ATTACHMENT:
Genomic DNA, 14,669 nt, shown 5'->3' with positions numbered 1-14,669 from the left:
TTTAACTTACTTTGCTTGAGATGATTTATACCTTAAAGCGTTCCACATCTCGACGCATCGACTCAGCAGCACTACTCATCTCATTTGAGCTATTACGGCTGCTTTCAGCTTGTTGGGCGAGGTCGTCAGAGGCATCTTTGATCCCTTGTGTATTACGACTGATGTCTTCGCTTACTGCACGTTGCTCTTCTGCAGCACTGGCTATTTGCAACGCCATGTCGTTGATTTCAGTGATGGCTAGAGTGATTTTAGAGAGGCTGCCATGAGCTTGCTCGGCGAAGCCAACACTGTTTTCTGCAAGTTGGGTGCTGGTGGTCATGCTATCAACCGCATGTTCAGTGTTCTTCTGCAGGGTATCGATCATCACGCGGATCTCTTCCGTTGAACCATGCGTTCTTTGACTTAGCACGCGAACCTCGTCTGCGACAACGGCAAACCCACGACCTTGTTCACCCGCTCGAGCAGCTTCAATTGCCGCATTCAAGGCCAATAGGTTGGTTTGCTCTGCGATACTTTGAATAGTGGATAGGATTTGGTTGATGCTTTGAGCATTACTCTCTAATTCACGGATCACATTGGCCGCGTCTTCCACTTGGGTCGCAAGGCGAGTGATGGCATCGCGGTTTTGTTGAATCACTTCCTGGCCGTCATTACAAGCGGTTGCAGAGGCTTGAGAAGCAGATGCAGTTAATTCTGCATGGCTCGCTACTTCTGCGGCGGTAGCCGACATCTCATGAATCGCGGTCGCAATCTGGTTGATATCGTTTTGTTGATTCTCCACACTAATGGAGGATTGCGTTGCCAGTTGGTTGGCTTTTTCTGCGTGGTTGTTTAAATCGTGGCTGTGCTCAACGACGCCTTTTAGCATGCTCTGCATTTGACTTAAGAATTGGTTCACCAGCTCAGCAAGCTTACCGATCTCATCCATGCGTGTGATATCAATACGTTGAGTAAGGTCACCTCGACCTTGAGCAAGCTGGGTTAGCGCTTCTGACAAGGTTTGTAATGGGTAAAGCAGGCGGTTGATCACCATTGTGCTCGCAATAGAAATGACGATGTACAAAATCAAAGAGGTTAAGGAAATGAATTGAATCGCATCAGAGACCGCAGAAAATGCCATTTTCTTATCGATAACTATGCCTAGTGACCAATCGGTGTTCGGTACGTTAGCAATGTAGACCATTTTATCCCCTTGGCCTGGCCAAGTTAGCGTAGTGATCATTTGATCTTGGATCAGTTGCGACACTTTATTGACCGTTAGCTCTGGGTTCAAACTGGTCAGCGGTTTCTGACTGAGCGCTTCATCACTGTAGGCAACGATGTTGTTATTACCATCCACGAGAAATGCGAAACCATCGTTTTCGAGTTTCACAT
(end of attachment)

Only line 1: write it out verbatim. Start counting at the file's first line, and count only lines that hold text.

Genomic DNA, 14,669 nt, shown 5'->3' with positions numbered 1-14,669 from the left: